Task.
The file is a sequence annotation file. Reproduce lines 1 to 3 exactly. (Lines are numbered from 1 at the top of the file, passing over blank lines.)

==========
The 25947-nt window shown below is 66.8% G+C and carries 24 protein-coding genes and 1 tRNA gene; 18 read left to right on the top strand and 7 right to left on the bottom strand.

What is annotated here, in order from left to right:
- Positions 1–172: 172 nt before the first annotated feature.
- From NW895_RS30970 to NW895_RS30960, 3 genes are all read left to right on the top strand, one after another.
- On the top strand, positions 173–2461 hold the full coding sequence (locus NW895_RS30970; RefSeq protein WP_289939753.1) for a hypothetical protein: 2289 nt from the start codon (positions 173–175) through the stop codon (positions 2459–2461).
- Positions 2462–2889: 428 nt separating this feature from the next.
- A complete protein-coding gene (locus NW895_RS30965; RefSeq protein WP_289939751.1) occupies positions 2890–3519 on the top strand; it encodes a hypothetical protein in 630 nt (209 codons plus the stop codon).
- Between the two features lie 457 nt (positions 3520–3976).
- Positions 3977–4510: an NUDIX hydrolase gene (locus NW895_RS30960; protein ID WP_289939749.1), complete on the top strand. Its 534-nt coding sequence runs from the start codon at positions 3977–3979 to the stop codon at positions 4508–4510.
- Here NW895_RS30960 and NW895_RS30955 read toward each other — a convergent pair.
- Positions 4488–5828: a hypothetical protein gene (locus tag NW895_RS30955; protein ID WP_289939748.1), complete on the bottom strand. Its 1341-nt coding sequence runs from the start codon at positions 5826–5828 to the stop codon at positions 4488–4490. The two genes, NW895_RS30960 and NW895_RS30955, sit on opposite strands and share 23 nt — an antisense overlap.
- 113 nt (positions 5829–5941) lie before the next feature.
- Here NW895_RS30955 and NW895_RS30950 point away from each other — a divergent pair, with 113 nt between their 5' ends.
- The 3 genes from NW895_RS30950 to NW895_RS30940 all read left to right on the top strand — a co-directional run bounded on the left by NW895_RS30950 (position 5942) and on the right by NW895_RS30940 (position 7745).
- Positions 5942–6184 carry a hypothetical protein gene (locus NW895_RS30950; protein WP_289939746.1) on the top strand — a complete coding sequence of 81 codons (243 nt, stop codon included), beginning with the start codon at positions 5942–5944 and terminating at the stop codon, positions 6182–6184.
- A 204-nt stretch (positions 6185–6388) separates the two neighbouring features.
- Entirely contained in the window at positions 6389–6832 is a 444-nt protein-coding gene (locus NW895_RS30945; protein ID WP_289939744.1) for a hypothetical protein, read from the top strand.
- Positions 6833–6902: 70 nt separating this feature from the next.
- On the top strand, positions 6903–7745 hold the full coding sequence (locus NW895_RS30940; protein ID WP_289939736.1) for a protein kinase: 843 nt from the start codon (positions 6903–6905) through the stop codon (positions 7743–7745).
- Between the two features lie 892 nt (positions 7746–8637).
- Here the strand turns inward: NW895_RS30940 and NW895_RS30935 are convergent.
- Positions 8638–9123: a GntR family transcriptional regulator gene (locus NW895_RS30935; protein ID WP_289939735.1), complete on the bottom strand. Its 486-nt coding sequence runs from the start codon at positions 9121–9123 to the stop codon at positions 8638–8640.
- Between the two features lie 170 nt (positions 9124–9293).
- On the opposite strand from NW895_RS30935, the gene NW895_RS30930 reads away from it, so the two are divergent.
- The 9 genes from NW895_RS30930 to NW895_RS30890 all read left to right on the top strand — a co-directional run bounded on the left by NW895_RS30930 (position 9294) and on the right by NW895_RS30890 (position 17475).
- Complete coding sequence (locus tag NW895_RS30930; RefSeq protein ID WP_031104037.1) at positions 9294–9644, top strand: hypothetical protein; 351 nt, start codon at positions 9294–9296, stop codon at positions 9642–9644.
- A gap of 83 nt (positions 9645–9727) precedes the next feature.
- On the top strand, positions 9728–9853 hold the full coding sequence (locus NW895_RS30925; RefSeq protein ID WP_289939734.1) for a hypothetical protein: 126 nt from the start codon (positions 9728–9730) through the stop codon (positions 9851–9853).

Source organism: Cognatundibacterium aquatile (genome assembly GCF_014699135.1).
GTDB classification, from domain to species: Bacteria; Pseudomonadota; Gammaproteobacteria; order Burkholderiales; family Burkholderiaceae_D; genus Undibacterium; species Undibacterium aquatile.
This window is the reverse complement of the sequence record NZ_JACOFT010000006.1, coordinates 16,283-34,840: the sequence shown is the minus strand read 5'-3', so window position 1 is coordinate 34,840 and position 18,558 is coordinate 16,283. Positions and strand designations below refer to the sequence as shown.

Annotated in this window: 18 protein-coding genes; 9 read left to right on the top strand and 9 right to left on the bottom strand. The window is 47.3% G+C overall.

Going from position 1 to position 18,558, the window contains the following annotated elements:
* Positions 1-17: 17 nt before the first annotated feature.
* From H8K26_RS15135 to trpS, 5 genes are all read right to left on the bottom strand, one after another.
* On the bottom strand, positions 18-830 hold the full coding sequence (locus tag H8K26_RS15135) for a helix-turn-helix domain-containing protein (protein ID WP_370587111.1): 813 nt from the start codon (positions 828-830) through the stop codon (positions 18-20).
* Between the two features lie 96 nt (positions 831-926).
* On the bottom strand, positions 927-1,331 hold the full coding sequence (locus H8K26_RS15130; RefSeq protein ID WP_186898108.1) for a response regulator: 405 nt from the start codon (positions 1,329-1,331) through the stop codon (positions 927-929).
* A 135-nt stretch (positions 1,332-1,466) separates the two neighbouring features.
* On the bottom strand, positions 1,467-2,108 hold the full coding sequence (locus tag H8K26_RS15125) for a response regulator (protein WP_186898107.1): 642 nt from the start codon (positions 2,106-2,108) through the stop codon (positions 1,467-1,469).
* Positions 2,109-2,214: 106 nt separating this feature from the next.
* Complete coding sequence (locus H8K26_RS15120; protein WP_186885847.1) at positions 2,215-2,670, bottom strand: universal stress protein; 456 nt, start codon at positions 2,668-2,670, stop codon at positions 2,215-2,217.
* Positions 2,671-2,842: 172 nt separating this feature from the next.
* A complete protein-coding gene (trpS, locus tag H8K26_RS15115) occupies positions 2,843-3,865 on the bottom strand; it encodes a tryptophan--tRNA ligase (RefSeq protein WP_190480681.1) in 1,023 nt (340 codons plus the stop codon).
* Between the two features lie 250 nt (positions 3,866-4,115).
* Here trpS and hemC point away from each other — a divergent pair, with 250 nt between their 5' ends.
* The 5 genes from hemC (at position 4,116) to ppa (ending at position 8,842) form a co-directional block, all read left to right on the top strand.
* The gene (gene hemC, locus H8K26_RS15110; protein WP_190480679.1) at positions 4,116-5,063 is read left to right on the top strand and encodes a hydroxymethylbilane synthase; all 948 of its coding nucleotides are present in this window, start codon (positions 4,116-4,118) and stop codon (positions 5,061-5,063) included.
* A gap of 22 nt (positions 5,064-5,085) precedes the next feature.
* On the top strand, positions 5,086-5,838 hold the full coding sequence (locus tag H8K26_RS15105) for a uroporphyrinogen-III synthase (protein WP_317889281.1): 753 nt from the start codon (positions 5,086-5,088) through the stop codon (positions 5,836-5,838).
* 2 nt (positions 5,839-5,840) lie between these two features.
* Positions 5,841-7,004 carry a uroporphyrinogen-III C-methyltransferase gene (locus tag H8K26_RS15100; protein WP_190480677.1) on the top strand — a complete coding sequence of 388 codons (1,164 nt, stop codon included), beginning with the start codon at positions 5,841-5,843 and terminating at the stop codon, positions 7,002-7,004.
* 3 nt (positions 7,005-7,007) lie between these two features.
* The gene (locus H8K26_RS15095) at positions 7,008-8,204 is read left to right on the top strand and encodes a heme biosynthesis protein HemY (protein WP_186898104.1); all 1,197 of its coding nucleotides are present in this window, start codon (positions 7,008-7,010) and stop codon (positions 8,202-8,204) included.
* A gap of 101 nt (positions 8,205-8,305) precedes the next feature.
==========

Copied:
The 25947-nt window shown below is 66.8% G+C and carries 24 protein-coding genes and 1 tRNA gene; 18 read left to right on the top strand and 7 right to left on the bottom strand.

What is annotated here, in order from left to right:
- Positions 1–172: 172 nt before the first annotated feature.